He's not yet down to the standards of Sherilyn Fenn, Eric Roberts and - - shudder - - Daniel Baldwin, but if Wesley Snipes doesn't buck his ideas up then he'll soon be installed as the fourth horseman of the cinematic apocalypse and set to galloping alongside Fenn and co through shambolic Z-rated bottom shelfers for all eternity. The Art Of War sucks and it's nobody's fault but producer/star Snipes.
Maybe Wes greenlit it after reading the first 15 minutes' worth of script: a competent if uninspired Mission: Impossible-style op atop a Hong Kong skyscraper on Millennium Eve. Or perhaps he was suckered into believing that scattered references to the medieval Chinese military textbook/philosophy manual of the title would make this dumb film seem smart. Perhaps he even thought his `star charisma' and martial arts ability could gild any leaden project. Sadly he was wrong on all counts.
The Art Of War is a clichéd, predictably convoluted and simply dull film. After an initial burst of energy, it slows to a skin-itching crawl as Snipes' agent Shaw ducks and dives for cover in blue-tinted New York cityscapes. Packed with the kind of Cold War staples that should have been torn down with the Berlin Wall (stock bad guys, plots that dubiously threaten `global stability', interminable betrayals and counter betrayals) it chunters sternly towards an alarmingly irony-free ending.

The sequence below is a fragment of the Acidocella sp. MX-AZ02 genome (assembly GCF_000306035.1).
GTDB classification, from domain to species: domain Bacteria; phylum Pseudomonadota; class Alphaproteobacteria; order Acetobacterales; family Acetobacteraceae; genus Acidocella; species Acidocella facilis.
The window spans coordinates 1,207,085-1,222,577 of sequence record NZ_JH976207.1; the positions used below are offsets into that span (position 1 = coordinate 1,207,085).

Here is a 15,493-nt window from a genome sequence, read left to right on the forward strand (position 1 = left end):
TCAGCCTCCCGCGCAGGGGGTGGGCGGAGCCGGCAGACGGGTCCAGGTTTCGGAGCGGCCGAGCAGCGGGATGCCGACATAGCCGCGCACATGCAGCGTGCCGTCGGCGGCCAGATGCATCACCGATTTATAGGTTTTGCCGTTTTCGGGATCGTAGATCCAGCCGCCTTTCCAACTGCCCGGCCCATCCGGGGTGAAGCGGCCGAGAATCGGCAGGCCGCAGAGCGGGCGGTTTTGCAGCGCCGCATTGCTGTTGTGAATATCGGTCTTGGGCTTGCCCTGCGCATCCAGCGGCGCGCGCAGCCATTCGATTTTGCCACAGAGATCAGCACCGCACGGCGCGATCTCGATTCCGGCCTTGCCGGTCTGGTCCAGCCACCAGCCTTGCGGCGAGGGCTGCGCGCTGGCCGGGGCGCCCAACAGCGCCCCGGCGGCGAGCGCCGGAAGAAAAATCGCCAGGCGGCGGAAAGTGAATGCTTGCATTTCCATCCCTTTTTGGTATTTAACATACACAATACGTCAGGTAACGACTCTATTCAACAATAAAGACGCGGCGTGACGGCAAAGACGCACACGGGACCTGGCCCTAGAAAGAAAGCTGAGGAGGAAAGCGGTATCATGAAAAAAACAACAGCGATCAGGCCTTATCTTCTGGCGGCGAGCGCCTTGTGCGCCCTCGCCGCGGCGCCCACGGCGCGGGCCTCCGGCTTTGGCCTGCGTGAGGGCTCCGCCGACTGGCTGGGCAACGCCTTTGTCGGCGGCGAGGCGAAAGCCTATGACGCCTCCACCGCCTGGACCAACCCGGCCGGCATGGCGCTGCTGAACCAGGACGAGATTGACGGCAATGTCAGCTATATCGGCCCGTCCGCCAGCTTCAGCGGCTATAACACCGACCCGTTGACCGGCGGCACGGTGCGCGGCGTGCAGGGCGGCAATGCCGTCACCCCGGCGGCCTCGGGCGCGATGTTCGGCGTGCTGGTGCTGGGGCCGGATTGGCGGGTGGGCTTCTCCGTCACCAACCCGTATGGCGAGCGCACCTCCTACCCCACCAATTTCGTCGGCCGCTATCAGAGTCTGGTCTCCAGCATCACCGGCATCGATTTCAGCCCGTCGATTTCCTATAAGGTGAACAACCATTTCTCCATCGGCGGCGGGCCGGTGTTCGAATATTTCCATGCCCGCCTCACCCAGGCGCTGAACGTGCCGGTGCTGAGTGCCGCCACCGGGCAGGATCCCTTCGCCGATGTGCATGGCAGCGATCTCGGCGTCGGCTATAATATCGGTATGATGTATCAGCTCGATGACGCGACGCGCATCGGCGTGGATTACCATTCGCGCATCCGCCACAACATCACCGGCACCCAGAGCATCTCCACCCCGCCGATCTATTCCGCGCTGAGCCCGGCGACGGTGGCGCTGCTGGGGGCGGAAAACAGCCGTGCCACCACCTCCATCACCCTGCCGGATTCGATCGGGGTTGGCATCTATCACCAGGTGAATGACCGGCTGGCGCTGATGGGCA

There's one fairly original idea buried in the middle of it all - - agents hiding info files on a coded website is a fairly nifty twist - - but the rest is strictly seen-it-all-before territory. Except, that is, for the showdown that comes just as The Art Of War's two-hour running time shudders to a close (yep, that's 120 minutes you won't see again). Perhaps the single stupidest gunfight ever committed to screen, it serves one good purpose and one only: it'll send you out of the cinema with a smile on your face.